HARTFORD, Conn. (WTNH) — While students who were studying to become healthcare professionals wait to learn how many of their credits will transfer, graduates of Stone Academy are now left in limbo.
The school suddenly closed last month after the state raised concerns about unqualified instructors teaching classes, invalid clinical experiences and low exam pass rates.
Now, graduates said they are unable to take the NCLEX.
“I started during COVID, so it’s been a long time coming, and I’m ready to take my test, and being told that I can’t because of Stone Academy, it’s very frustrating,” said Alexis, a recent graduate who asked for only her first name to be used.
She said the clinical aspect of her education wasn’t done in the right setting, which has meant it hasn’t counted toward the required amounts.
She’s facing the possibility of having to return to nursing school — after already spending $30,000 to attend Stone Academy.
“I hope not, and if I do, I won’t,” she said. “I want to move on and be a registered nurse — I don’t see that happening, because Stone ruined that for me.”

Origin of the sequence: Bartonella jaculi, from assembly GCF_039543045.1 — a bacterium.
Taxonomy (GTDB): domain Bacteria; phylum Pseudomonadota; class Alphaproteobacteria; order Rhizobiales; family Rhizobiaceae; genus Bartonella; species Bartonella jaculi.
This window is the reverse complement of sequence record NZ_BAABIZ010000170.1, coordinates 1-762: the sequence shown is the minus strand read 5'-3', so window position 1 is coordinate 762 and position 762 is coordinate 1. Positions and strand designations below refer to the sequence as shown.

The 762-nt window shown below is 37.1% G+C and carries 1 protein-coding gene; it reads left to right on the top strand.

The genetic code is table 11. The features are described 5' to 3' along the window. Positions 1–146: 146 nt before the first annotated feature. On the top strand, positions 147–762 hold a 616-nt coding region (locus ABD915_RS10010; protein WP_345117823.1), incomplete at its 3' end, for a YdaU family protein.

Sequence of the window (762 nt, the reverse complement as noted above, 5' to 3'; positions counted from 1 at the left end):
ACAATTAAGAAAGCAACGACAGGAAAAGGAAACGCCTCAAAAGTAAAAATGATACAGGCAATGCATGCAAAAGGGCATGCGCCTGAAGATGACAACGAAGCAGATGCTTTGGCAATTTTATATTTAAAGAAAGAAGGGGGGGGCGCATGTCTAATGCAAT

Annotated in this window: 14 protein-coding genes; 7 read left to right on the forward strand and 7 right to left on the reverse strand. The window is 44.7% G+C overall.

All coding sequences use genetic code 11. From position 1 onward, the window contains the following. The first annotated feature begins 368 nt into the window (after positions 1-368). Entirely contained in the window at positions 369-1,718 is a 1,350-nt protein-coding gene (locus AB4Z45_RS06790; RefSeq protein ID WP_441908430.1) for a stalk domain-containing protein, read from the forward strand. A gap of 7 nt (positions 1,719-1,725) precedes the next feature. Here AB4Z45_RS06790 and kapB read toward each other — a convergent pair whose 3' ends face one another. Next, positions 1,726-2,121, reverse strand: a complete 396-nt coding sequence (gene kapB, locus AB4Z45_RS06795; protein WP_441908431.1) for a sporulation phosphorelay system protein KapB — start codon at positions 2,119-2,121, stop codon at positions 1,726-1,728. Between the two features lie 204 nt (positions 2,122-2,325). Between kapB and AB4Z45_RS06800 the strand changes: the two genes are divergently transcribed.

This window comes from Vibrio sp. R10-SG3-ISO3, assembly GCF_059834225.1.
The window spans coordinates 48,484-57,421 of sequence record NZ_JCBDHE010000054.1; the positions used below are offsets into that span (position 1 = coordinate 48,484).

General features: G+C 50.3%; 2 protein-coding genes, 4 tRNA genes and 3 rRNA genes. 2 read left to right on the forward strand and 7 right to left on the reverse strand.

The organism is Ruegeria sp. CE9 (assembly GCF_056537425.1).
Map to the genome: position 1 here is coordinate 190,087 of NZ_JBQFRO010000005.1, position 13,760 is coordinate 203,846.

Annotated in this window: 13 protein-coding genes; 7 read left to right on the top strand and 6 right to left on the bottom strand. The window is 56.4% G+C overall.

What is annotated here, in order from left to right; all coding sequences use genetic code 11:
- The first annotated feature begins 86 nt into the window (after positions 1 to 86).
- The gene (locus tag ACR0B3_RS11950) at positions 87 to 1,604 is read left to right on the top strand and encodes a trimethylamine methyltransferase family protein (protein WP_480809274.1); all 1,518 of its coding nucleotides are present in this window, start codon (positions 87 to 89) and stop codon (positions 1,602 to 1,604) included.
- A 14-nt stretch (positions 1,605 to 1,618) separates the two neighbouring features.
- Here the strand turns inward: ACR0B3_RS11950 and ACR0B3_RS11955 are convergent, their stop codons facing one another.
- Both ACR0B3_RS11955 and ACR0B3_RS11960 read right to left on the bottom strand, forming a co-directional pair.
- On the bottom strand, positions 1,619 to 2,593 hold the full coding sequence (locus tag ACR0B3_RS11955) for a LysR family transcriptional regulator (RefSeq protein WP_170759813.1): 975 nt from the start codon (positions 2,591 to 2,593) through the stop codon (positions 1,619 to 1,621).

She had already paid for the NCLEX exam when she was told she couldn’t take it. The test is how nurses are able to begin practicing in Connecticut.
News 8 reached out to Stone Academy to comment. The school has not responded to any requests News 8 has sent for comment on coverage.
News 8 contacted the Connecticut Department of Health about what’s next for the graduates.
“The Connecticut Department of Public Health is aware of this issue with recent graduates from Stone Academy and is currently working towards a resolution,” the department said in a written statement.
Meanwhile, the state is reviewing all student records to see what can transfer, and if students may be eligible for tuition refunds. Attorney General William Tong has also vowed to investigate the school for potential violations of the Connecticut Unfair Trade Practices Act.